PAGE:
Iain Clegg had his GT-R on double duty, with the second drive going to his crew manager, Stewart Mearns. Iain was looking like he had it in the bag by the end of Saturday in the wet, but on a drier track on Sunday, and some mechanical issues sidelining him from the last few sessions, it meant he couldn’t match the Levin and had to settle for second place with 1:39.3.
Michael Sorensen’s Subaru WRX dropped three seconds off his best time from the last Taupo round, coming in at 1:44.5. Jason Morris’s MacMorris Racing MPS also found another second since last time with a time of 1:48.2. The rest of the Pro Street field saw Morris Mustchin improve his times all weekend, Geoff Gordon also set a new PB, Bruce Clothier was only in attendance on Saturday when the track wasn’t as good, so his times were off what the Starlet is capable of. Series organizer Kaz Kostiuk-Warren finally got a chance to drive his new track car in a Superlap round and take it for a spin — literally.
The JTune team were all alone again in the Street front-wheel drive class (seriously, where are all the Hondas hiding?), and while this meant they could rest on their laurels and easily take home the class win, that’s not how the boys roll. Jason Xu’s orange Accord was pushed hard around the track by the ever-smiling Ray Williams. They missed their target of getting in the 1:44 range, but still set a very respectable 1:45.1 on street tyres.
Street all-wheel drive had a very small field this weekend, but still some great drives. Emil Roshan’s beautiful Skyline R34 laid down a 1:43.8, and Brad Jesson tried hard to catch him (and shake his reputation as a one-and-done man), but could only come up with a 1:45.2, however the car was on form for the bulk of the weekend getting through most of the sessions before a cracked manifold ended his run. Michael Nealis pulled a 1:55.9 out of the Legacy GTB wagon, while his wife, Michelle Nealis, opted to stay on pit-crew duty this weekend instead of driving.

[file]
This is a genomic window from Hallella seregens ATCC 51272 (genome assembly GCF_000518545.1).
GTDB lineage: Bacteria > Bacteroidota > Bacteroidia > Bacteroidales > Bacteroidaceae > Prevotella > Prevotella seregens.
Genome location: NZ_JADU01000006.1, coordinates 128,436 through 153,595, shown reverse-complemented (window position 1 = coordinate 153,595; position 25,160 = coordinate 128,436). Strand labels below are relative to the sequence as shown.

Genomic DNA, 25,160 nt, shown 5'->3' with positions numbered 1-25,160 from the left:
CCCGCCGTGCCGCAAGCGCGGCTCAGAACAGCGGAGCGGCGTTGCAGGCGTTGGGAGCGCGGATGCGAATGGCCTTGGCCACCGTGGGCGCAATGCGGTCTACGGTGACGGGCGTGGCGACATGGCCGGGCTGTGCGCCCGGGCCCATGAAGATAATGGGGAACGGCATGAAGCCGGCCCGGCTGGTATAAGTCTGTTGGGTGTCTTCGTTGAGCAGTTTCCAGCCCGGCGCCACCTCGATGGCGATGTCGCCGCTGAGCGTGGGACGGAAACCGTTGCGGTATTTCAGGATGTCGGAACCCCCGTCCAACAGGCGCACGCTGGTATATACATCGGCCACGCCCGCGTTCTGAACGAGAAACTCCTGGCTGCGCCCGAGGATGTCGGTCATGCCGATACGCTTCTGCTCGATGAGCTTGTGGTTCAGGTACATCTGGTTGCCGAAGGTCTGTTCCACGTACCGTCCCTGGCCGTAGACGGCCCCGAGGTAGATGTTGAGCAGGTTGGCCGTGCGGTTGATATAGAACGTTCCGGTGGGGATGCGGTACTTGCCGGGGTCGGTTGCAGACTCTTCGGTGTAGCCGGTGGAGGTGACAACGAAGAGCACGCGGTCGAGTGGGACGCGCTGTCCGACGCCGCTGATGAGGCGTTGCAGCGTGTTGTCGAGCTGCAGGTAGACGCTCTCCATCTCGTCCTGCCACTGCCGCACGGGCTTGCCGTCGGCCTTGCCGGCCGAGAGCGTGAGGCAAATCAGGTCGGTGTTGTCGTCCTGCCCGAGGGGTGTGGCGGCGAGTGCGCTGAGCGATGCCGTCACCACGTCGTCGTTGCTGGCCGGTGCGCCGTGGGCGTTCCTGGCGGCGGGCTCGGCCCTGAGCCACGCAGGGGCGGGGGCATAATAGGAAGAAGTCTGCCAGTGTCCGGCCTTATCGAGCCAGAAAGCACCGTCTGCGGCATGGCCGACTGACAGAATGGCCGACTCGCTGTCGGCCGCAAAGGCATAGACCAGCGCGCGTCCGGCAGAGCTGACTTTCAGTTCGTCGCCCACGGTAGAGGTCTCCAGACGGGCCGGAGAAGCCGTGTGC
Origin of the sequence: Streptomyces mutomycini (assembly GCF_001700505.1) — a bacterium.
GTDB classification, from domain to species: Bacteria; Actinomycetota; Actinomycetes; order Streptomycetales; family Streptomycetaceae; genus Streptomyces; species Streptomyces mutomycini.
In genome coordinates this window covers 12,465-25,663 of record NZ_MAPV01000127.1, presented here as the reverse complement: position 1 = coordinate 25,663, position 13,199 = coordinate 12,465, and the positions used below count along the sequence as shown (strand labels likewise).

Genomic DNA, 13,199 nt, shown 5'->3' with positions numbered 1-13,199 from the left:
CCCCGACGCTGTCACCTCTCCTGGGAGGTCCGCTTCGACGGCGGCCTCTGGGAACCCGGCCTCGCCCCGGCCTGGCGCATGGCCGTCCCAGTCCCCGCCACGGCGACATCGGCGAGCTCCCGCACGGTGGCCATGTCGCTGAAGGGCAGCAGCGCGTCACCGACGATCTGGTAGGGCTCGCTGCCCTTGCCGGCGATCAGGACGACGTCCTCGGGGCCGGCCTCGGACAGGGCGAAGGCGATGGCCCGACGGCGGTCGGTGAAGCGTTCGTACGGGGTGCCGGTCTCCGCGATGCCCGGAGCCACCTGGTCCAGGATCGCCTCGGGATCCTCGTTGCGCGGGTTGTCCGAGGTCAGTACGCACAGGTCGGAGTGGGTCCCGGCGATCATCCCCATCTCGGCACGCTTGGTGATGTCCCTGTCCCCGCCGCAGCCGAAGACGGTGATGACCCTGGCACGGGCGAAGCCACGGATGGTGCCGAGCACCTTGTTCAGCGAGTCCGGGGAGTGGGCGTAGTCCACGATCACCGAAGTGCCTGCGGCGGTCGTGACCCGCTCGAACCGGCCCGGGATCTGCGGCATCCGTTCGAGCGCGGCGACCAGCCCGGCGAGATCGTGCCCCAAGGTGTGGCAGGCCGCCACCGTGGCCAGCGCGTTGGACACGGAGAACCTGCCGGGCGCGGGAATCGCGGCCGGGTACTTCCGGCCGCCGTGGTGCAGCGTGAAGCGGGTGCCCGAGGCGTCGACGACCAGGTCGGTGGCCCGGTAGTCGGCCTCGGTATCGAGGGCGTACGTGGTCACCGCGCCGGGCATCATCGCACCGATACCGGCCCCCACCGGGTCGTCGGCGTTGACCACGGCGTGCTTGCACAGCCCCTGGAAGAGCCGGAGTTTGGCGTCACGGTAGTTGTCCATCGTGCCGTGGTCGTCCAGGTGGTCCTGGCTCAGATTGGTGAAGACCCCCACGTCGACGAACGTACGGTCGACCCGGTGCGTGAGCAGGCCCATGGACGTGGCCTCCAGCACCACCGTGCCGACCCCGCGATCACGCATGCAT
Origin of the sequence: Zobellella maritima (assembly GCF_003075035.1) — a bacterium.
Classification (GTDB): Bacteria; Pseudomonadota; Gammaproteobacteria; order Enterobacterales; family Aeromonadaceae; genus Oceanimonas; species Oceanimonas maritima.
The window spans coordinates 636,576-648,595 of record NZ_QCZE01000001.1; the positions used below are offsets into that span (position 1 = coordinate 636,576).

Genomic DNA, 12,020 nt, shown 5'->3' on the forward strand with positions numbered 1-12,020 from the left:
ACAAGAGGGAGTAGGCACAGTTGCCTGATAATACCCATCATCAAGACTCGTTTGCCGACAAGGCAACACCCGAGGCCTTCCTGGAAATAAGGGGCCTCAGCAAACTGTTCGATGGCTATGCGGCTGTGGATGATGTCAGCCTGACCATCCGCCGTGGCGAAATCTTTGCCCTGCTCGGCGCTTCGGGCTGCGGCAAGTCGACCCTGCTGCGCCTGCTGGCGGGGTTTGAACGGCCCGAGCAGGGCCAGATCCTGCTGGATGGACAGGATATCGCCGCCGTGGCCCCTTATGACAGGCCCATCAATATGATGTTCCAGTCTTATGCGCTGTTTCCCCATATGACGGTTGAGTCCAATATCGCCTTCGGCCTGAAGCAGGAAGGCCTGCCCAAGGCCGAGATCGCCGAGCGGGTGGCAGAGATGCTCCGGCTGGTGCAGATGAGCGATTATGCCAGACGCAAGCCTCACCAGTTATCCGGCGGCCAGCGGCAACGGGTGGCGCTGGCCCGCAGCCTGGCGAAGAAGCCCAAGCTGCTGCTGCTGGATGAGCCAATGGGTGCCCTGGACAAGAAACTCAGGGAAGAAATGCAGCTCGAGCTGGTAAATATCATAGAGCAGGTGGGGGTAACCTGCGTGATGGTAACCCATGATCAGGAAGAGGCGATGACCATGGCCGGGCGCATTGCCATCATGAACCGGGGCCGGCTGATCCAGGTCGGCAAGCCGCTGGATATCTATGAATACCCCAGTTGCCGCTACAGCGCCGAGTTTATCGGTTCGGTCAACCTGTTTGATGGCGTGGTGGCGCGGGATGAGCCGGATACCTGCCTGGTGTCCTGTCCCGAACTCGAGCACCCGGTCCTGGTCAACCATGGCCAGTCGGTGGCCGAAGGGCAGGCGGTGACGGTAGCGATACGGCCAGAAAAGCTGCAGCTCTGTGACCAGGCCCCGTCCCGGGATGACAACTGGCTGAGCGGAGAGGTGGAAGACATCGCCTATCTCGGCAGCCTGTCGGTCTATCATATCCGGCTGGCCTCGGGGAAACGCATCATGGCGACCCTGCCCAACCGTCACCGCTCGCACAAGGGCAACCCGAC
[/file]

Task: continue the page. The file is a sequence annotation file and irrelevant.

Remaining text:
Street rear-wheel drive made for exciting watching, especially in moist conditions. Shamil Arachchie’s Toyota Supra took out the win with a 1:44.2, with Glenn Hodges right on his tail with a 1:45.1 (and plans to increase the aero on his car before the final round, and make this battle even closer). Darren McDonald flung his Commodore around in 1:46.2 before cooking the brake pads. Bradley Haines celebrated his 21st over the weekend, so couldn’t quite crack the two-minute mark — but we think that’s understandable in the circumstances.
Casey Jones had his turbo give up early on Saturday, turning his race weekend into a holiday weekend, and Kerri Mareeba did her usual single lap before spending the rest of the weekend on the clipboard.
With five weeks to go before the final round on May 7–8 at Hampton Downs Motorsport Park, it’s time for the cars to head back into their sheds, and the crews to put on their thinking caps to find those elusive fractions of a second.
Photos: Ash Bechan